Well, I’m sorry to hear about your problem, NRickert. I haven’t had a UPS in years. I put one on my very first PC back in 1995: I was mainly concerned about voltage surges harming my PC. By the time the battery needed replacement I had a new PC, and a lot more confidence in the electric company. Are you monitoring a whole network, or something? If you just have a few PCs at home, as I do, a real-time monitor sounds like overkill. If there’s a power failure, I know about it, monitor or no. <g>

The main reason I like HPLIP is it (usually) speeds installation of an HP printer. The distro has to contains drivers for a lot of different printer manufacturers, and a guy could grow a beard waiting for YAST2 to build the entire list of available print drivers. HPLIP finds the right driver in about two seconds. That, plus HPLIP gives you better control of unique printer features than you’re likely to get through a bare-bones CUPS setup. But every Linux user is unique: there are no Bosons in this bunch!

One of the issues I’ve met dozens of times when helping out people with HP printers:

  • the hpijs driverset is already installed by default. These drivers do not always work, or do not provide all the options the user expects. Crippled is the word that comes to mind. Besides that the list of drivers is far from complete.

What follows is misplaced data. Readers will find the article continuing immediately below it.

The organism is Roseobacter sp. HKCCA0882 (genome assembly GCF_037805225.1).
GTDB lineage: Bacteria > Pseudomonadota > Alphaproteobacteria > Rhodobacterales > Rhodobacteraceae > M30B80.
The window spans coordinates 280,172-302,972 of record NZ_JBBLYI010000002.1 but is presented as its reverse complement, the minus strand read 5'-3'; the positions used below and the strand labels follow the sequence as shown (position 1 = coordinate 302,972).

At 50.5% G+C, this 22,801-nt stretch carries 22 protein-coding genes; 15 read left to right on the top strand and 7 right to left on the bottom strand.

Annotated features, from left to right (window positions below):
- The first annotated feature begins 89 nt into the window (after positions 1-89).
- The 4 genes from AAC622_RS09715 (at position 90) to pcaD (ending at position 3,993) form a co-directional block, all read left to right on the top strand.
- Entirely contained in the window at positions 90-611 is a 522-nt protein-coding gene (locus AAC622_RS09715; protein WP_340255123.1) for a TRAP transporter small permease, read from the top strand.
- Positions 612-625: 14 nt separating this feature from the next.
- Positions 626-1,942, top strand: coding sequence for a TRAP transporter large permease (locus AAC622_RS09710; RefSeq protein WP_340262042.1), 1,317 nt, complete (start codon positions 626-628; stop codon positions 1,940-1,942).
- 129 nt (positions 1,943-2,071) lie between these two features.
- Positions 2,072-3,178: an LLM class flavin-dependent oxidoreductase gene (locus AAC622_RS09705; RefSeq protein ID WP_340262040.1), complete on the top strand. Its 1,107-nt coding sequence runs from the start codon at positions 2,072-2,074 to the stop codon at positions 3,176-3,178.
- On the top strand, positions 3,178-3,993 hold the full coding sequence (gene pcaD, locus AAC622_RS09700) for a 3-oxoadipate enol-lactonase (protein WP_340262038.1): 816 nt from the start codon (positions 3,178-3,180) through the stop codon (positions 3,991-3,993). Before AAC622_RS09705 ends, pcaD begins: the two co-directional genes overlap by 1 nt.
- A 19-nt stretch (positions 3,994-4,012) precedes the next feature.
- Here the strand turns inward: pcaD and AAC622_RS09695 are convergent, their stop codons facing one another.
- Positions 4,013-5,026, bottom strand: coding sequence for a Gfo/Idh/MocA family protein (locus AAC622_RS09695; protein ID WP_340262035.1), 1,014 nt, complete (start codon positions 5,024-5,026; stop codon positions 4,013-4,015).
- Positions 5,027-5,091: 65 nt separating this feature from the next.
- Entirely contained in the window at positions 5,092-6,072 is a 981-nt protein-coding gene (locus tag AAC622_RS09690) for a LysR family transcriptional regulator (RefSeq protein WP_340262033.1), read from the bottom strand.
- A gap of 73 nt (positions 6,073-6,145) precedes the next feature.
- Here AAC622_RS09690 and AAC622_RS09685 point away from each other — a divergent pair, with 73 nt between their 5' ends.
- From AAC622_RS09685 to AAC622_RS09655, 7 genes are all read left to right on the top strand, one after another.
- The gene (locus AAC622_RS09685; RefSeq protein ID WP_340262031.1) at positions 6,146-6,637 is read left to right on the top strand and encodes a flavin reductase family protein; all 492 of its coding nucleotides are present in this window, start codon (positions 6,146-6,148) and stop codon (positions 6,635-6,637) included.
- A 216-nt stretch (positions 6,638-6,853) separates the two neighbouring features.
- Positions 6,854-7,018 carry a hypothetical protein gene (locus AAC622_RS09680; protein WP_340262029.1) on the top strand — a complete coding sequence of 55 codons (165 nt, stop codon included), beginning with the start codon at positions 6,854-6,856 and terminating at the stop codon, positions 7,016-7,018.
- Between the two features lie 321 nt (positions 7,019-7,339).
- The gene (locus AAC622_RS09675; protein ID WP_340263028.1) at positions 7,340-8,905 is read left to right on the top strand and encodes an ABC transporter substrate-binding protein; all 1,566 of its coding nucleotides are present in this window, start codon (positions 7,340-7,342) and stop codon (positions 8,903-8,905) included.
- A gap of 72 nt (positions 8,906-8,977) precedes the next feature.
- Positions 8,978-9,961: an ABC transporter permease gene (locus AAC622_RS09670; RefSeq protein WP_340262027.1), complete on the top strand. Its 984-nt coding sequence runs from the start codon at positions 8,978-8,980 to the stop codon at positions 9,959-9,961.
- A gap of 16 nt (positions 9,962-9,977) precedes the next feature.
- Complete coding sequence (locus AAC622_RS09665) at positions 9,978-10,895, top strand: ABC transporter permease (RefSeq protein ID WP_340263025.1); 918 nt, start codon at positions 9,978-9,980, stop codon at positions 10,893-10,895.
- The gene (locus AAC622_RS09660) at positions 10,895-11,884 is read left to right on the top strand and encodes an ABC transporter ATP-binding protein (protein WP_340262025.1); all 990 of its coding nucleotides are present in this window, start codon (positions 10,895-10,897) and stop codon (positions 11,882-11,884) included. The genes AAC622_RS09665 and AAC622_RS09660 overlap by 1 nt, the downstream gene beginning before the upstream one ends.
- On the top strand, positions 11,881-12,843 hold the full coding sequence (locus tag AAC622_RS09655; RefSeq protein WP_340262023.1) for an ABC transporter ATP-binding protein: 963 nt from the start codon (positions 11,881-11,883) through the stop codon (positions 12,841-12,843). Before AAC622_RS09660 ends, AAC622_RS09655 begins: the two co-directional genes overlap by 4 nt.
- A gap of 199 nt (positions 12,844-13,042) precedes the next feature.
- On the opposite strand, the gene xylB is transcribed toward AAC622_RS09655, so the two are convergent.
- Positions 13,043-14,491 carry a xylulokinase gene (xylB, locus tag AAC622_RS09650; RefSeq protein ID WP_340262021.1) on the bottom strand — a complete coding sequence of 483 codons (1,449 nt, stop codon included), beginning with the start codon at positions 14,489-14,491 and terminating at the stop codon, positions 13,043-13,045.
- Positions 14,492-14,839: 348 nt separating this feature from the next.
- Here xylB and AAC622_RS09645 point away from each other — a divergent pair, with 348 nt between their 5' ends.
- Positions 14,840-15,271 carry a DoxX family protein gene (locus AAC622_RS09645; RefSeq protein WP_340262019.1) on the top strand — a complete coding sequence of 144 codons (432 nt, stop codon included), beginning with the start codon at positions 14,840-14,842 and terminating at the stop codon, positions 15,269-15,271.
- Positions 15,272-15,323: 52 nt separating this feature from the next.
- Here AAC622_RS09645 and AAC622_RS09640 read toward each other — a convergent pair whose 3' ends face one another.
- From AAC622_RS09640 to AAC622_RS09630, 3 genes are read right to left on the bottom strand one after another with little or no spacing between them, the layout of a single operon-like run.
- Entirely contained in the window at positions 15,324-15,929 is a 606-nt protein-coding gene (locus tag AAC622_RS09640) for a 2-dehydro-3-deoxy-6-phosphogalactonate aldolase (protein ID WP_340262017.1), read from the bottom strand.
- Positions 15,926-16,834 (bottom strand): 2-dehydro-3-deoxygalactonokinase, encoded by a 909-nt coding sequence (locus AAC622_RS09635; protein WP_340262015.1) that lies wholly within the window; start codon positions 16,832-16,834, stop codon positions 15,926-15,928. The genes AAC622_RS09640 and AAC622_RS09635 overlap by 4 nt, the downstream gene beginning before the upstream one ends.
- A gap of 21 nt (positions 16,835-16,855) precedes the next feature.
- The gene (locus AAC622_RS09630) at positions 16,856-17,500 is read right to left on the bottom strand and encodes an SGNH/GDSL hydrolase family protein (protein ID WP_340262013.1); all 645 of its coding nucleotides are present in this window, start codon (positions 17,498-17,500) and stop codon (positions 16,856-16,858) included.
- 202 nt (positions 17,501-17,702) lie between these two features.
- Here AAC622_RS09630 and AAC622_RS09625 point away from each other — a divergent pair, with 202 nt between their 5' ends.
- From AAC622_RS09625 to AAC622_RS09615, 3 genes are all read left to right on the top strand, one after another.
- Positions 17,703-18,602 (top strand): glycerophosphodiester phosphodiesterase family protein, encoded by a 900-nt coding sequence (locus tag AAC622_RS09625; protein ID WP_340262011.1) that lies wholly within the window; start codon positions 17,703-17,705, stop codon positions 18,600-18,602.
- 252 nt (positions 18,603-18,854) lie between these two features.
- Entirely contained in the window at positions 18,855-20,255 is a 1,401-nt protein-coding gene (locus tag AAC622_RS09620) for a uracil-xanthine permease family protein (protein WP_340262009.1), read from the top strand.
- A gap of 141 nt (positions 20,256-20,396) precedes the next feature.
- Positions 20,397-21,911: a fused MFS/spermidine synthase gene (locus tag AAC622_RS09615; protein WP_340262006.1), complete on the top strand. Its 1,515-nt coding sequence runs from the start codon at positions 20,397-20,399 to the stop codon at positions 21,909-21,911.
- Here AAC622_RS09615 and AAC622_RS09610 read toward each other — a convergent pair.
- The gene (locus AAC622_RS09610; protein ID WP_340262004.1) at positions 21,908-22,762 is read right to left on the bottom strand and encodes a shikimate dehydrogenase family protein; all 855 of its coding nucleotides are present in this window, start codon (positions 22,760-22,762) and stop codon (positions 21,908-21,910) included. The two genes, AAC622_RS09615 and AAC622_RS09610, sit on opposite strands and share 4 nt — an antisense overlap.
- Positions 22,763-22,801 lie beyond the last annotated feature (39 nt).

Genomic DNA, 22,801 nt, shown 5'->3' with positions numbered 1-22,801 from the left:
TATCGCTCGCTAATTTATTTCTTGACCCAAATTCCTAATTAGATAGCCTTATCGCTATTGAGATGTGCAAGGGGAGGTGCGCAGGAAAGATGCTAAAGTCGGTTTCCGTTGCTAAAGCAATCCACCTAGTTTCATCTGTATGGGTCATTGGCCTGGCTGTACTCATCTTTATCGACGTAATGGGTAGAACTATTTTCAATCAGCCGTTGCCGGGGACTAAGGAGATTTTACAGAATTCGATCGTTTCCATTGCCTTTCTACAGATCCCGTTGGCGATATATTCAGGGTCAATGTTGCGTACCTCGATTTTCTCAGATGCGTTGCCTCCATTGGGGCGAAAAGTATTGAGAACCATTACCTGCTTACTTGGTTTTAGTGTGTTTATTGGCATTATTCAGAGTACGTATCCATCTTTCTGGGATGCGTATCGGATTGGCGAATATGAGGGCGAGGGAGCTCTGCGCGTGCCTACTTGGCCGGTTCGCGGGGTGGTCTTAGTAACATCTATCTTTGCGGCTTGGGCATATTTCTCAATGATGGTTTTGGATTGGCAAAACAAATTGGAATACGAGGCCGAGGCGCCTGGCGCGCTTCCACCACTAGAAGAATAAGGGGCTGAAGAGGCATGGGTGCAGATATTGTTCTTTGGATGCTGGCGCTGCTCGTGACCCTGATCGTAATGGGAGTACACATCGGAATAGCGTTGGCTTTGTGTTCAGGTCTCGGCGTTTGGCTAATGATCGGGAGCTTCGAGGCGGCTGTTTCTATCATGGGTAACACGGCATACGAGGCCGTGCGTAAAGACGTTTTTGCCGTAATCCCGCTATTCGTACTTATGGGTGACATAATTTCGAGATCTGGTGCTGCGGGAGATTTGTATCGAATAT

• So one installs the hplip packages and runs hp-setup as root. Printer gets discovered, ppd gets selected, but it’s the one from the hpijs packages, so …

To work around this, one can uninstall the hpijs packages, or make sure the hplip driver is selected ( IIRC ‘cups’ in the ppd name ). Never had to leave without a working printer though.

Yes, Knurpht – I learned that lesson long ago. I’ve been running some version of OpenSuse since 2002. Even on openSUSE 9.0 finding the right print driver was a chore. I don’t remember when I discovered HPLIP. Probably 10 or 12 years ago. It was so much better than relying only on YAST. This is the first time I couldn’t get by with the version of HPLIP that came with the distro: I’m not sure why it got hung in an infinite loop, but at least it works now. Oh – when I finally got HPLIP to work i had already installed the printer via YAST with a generic driver, so I had two printers installed in CUPS. I deleted the generic version , and now it all looks pretty clean.

I’m also pleased that scanner support for my multi-function printer has been incorporated into openSUSE. I found two separate programs (Xsane and Skanlite) that work OK – I still need to familiarize myself with the programs, but I’ve tried them both, and both of them work. Hurrah!

Simple Scan is worth a look IMHO. Although part of gnome, I think, I’ve been using it with KDE and found it easier than the other two. Site is Simple Scan in Launchpad but it’s in openSUSE repos IINM (I’m still running oS 13.2).

Simple scan is superb for scanning to PDF and also easy to change from portrait to landscape in the PDF output. Skanlite is much better when you want a particular image resolution. However, for real control of image scans, simply run xsane by calling it from the HP Device Manager.

…and multi-page scanning support. It’s my scanner front-end of choice too.

Using Leap 42.3, had problems with Duplexing on HP 4650.
Switched to hpcups 3.16.11 (from hpijs 3.16.11) and Duplexer Option showed in All Options for Current Driver. Set it to DuplexNoTumble, and now it works.